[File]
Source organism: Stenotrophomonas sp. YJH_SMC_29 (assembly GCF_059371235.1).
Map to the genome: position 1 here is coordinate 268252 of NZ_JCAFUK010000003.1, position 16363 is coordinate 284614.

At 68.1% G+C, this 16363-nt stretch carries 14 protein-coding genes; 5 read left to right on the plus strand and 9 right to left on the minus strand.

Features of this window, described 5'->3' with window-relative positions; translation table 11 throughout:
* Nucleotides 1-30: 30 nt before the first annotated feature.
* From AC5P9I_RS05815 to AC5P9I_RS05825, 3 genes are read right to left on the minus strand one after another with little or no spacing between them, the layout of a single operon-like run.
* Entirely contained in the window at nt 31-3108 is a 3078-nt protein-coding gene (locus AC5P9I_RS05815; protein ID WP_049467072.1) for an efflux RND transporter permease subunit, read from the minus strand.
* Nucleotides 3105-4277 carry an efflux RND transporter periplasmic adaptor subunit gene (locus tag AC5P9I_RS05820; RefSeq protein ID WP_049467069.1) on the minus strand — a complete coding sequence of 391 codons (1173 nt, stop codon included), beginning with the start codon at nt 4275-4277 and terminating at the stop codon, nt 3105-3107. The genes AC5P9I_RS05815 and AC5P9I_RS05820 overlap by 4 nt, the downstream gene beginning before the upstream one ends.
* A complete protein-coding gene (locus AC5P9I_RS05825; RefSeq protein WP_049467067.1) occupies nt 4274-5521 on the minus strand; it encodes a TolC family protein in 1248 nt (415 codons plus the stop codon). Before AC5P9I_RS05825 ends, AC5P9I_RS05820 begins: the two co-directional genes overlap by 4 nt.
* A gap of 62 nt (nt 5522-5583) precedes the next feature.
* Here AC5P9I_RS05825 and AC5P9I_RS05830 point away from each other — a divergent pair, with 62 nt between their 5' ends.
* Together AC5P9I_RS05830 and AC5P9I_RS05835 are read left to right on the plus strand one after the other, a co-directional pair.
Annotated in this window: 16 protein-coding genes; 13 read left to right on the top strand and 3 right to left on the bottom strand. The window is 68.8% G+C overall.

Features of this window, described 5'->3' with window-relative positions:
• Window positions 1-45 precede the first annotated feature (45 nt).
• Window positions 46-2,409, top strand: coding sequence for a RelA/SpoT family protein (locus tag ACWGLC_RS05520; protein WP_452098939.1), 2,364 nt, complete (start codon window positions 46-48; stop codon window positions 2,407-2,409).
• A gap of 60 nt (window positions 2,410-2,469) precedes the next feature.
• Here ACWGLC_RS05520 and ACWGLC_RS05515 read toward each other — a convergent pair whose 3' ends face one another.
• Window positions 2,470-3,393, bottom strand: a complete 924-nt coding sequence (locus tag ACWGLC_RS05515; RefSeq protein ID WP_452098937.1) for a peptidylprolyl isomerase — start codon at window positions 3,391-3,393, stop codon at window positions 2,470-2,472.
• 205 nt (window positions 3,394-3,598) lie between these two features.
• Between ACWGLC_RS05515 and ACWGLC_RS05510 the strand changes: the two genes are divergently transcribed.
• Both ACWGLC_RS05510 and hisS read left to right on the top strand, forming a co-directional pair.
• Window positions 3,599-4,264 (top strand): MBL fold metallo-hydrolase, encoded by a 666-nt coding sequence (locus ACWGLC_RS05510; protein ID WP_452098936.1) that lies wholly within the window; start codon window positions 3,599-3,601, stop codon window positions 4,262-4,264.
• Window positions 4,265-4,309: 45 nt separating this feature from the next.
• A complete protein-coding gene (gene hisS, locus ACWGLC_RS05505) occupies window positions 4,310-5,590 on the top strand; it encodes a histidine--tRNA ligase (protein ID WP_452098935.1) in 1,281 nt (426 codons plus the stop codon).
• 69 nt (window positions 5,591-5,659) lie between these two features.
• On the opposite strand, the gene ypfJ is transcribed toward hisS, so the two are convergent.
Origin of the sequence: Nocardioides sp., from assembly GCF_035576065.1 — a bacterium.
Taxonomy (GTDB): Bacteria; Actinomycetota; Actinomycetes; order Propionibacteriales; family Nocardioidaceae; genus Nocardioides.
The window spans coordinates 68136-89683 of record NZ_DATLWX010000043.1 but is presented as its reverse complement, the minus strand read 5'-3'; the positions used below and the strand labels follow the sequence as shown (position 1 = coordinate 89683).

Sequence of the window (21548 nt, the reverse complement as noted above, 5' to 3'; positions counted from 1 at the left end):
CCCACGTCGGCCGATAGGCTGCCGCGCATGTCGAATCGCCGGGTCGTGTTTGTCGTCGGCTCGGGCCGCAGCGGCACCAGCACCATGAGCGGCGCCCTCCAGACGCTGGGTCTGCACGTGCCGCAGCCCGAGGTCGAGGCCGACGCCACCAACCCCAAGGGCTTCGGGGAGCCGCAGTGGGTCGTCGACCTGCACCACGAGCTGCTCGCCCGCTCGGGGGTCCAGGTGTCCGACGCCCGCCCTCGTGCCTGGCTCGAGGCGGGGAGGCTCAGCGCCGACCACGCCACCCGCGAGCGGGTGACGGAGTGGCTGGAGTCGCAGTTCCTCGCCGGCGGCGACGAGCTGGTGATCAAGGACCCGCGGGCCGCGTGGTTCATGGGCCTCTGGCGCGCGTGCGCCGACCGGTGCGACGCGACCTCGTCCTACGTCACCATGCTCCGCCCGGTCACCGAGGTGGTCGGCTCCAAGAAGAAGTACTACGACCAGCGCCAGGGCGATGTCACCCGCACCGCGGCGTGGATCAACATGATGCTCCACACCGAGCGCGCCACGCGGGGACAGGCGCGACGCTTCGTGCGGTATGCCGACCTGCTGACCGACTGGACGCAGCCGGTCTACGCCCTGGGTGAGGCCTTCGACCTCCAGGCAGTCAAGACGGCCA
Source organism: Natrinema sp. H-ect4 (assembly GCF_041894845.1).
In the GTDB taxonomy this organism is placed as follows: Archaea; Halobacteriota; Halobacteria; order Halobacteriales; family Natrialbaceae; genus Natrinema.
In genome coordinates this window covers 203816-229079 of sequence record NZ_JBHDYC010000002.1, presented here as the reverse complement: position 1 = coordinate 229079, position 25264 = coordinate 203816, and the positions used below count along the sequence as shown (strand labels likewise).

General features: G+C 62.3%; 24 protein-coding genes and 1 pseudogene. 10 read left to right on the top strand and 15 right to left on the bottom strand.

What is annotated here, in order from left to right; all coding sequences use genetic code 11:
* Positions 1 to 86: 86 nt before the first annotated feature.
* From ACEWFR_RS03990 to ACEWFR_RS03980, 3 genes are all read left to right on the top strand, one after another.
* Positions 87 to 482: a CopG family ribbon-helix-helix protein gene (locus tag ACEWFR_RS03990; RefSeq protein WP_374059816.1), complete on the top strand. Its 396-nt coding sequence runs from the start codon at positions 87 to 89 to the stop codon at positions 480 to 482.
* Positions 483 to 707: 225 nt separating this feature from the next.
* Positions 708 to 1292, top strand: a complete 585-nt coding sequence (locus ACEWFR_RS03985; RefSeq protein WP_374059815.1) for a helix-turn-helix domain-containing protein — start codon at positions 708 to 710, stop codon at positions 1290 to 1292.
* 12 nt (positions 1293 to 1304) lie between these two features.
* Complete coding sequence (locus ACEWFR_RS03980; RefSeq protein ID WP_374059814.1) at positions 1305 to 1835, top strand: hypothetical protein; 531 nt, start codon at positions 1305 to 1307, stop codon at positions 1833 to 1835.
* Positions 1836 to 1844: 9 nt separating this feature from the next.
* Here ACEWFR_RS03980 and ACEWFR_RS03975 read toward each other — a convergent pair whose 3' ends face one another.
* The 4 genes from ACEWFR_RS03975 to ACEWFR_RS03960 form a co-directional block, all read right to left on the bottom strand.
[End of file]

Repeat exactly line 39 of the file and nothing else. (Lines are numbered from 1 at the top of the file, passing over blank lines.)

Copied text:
* From ACEWFR_RS03990 to ACEWFR_RS03980, 3 genes are all read left to right on the top strand, one after another.